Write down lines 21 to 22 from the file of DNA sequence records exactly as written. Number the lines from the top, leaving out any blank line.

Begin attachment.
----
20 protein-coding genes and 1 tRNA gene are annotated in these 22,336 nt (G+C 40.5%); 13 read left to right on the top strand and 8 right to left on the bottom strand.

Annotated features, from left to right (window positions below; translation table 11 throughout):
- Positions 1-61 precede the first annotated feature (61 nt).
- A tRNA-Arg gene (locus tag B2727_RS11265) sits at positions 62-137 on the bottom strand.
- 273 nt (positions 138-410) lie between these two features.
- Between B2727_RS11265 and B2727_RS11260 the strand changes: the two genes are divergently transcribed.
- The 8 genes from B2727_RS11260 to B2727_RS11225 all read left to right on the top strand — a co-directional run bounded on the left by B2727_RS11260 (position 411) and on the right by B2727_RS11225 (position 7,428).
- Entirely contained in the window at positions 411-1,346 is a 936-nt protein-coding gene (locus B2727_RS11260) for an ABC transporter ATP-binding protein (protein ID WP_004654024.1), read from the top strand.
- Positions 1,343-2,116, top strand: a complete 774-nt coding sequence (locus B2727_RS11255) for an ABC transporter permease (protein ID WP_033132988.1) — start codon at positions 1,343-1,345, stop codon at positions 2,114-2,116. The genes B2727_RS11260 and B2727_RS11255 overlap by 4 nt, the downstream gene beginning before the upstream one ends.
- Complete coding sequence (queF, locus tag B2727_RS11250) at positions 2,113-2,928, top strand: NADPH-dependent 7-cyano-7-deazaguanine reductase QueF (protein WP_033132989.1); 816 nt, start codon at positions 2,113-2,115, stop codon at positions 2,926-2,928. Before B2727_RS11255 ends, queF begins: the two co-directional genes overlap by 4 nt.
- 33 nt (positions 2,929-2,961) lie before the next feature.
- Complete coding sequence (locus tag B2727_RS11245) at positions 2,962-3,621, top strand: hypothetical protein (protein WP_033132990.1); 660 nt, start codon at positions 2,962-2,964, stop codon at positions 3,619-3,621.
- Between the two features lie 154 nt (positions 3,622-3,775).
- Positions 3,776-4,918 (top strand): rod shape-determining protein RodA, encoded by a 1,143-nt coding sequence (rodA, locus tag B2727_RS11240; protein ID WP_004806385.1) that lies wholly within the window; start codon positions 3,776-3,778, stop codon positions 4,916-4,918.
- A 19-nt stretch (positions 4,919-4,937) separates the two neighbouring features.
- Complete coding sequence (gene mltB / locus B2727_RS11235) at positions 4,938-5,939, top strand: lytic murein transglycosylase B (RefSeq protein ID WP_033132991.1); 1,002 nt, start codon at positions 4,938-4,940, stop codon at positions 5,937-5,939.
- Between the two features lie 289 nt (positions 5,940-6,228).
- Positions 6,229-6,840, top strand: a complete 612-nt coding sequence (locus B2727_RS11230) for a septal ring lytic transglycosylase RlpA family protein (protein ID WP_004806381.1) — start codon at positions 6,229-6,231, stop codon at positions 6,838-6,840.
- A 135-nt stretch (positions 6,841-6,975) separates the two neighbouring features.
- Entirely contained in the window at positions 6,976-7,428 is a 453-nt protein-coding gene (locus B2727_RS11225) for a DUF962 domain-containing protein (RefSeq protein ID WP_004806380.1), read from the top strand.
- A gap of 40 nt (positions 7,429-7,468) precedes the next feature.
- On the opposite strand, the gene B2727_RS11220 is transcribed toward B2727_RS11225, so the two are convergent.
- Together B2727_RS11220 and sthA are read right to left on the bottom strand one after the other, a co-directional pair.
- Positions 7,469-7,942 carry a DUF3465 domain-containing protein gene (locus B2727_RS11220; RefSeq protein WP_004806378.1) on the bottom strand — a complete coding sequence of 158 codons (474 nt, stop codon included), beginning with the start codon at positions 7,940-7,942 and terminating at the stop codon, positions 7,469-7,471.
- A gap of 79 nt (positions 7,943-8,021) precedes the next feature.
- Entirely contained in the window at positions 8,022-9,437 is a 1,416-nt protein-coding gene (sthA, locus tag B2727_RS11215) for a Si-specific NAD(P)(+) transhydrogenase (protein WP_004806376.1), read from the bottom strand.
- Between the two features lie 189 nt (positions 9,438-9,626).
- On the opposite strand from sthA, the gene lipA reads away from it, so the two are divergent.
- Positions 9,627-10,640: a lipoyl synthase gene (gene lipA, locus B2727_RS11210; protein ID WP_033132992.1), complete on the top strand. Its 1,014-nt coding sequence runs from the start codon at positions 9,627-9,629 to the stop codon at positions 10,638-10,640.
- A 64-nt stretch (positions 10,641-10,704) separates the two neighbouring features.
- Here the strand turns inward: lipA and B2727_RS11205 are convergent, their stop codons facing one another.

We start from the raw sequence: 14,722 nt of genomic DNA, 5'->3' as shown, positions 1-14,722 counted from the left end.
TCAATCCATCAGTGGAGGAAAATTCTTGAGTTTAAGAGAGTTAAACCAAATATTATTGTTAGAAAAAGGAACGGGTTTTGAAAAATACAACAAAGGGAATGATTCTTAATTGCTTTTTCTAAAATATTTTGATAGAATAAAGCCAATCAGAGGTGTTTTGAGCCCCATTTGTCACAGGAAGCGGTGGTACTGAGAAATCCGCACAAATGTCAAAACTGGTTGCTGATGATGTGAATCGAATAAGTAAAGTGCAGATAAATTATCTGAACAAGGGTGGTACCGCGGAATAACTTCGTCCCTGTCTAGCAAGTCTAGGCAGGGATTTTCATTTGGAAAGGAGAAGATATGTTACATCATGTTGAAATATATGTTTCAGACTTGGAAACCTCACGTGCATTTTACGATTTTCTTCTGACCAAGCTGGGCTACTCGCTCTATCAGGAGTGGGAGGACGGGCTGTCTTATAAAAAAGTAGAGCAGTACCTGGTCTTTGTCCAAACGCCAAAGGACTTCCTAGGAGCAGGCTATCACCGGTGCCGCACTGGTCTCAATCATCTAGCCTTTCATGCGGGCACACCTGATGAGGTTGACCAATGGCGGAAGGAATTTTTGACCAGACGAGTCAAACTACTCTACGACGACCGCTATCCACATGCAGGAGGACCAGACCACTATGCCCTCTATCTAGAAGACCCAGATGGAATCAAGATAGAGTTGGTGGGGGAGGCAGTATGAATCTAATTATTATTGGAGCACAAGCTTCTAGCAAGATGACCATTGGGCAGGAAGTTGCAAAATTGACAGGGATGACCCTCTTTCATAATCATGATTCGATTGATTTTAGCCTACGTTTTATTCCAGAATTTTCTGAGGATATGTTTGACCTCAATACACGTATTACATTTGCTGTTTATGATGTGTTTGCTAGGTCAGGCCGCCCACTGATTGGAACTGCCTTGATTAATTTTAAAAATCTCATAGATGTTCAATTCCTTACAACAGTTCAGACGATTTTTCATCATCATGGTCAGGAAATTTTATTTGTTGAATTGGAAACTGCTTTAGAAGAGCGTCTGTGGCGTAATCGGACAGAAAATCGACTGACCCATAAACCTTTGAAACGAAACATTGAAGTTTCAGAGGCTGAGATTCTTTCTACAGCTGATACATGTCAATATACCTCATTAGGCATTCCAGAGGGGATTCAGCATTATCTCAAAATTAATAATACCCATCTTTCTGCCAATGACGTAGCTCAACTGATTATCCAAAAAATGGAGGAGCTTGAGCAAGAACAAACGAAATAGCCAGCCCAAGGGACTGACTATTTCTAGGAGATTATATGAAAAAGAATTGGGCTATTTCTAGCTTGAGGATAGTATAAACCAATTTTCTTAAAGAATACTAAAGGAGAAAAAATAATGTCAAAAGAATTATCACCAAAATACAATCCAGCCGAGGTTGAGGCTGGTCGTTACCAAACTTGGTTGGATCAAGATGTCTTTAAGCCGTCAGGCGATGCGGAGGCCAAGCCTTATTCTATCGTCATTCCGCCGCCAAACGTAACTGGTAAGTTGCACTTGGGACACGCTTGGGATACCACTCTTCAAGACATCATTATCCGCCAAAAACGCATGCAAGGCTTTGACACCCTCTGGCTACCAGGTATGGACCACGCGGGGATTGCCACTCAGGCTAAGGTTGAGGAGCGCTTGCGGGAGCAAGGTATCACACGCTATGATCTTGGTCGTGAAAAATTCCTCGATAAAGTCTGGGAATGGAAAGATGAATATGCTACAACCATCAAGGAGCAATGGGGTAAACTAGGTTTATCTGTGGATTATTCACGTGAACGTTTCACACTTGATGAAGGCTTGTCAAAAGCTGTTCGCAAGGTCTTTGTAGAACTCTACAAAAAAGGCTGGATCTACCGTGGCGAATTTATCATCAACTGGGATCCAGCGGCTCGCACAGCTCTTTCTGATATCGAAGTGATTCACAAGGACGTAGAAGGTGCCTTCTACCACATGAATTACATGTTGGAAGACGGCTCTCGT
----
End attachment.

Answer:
- A gap of 40 nt (positions 7,429-7,468) precedes the next feature.
- On the opposite strand, the gene B2727_RS11220 is transcribed toward B2727_RS11225, so the two are convergent.